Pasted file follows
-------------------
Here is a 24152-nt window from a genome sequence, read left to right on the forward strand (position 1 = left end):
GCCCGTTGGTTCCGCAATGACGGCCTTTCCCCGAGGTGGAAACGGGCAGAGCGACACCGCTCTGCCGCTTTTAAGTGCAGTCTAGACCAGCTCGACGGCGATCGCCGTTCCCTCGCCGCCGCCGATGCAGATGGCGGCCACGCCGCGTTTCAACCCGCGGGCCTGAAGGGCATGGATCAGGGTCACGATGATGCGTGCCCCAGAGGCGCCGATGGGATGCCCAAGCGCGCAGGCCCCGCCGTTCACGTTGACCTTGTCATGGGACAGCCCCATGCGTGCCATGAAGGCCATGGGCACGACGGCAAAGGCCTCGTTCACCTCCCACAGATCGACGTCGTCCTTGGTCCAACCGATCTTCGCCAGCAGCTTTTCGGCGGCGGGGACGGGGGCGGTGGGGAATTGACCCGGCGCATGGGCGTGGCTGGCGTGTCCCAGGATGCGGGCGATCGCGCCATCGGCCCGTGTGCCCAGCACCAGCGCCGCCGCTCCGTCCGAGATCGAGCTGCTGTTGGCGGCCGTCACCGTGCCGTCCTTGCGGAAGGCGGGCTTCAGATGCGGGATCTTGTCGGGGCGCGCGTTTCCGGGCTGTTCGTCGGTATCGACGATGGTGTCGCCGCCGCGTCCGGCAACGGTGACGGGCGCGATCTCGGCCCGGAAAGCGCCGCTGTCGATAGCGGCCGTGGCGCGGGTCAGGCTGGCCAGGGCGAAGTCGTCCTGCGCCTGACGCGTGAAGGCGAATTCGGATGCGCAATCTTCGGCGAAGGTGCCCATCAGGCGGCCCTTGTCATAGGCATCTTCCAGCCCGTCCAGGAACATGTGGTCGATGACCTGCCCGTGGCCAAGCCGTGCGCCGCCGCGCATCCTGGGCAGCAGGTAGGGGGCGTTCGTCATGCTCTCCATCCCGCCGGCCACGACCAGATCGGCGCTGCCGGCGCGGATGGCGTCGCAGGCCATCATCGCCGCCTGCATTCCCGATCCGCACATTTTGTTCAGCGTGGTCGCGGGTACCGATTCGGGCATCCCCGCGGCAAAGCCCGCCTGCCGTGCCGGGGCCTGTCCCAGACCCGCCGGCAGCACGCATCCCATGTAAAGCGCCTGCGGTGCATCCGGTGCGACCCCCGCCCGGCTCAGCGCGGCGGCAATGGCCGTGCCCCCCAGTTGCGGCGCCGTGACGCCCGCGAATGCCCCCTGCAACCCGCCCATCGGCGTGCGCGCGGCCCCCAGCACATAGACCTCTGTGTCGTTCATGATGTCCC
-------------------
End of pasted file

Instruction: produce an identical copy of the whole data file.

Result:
Here is a 24152-nt window from a genome sequence, read left to right on the forward strand (position 1 = left end):
GCCCGTTGGTTCCGCAATGACGGCCTTTCCCCGAGGTGGAAACGGGCAGAGCGACACCGCTCTGCCGCTTTTAAGTGCAGTCTAGACCAGCTCGACGGCGATCGCCGTTCCCTCGCCGCCGCCGATGCAGATGGCGGCCACGCCGCGTTTCAACCCGCGGGCCTGAAGGGCATGGATCAGGGTCACGATGATGCGTGCCCCAGAGGCGCCGATGGGATGCCCAAGCGCGCAGGCCCCGCCGTTCACGTTGACCTTGTCATGGGACAGCCCCATGCGTGCCATGAAGGCCATGGGCACGACGGCAAAGGCCTCGTTCACCTCCCACAGATCGACGTCGTCCTTGGTCCAACCGATCTTCGCCAGCAGCTTTTCGGCGGCGGGGACGGGGGCGGTGGGGAATTGACCCGGCGCATGGGCGTGGCTGGCGTGTCCCAGGATGCGGGCGATCGCGCCATCGGCCCGTGTGCCCAGCACCAGCGCCGCCGCTCCGTCCGAGATCGAGCTGCTGTTGGCGGCCGTCACCGTGCCGTCCTTGCGGAAGGCGGGCTTCAGATGCGGGATCTTGTCGGGGCGCGCGTTTCCGGGCTGTTCGTCGGTATCGACGATGGTGTCGCCGCCGCGTCCGGCAACGGTGACGGGCGCGATCTCGGCCCGGAAAGCGCCGCTGTCGATAGCGGCCGTGGCGCGGGTCAGGCTGGCCAGGGCGAAGTCGTCCTGCGCCTGACGCGTGAAGGCGAATTCGGATGCGCAATCTTCGGCGAAGGTGCCCATCAGGCGGCCCTTGTCATAGGCATCTTCCAGCCCGTCCAGGAACATGTGGTCGATGACCTGCCCGTGGCCAAGCCGTGCGCCGCCGCGCATCCTGGGCAGCAGGTAGGGGGCGTTCGTCATGCTCTCCATCCCGCCGGCCACGACCAGATCGGCGCTGCCGGCGCGGATGGCGTCGCAGGCCATCATCGCCGCCTGCATTCCCGATCCGCACATTTTGTTCAGCGTGGTCGCGGGTACCGATTCGGGCATCCCCGCGGCAAAGCCCGCCTGCCGTGCCGGGGCCTGTCCCAGACCCGCCGGCAGCACGCATCCCATGTAAAGCGCCTGCGGTGCATCCGGTGCGACCCCCGCCCGGCTCAGCGCGGCGGCAATGGCCGTGCCCCCCAGTTGCGGCGCCGTGACGCCCGCGAATGCCCCCTGCAACCCGCCCATCGGCGTGCGCGCGGCCCCCAGCACATAGACCTCTGTGTCGTTCATGATGTCCC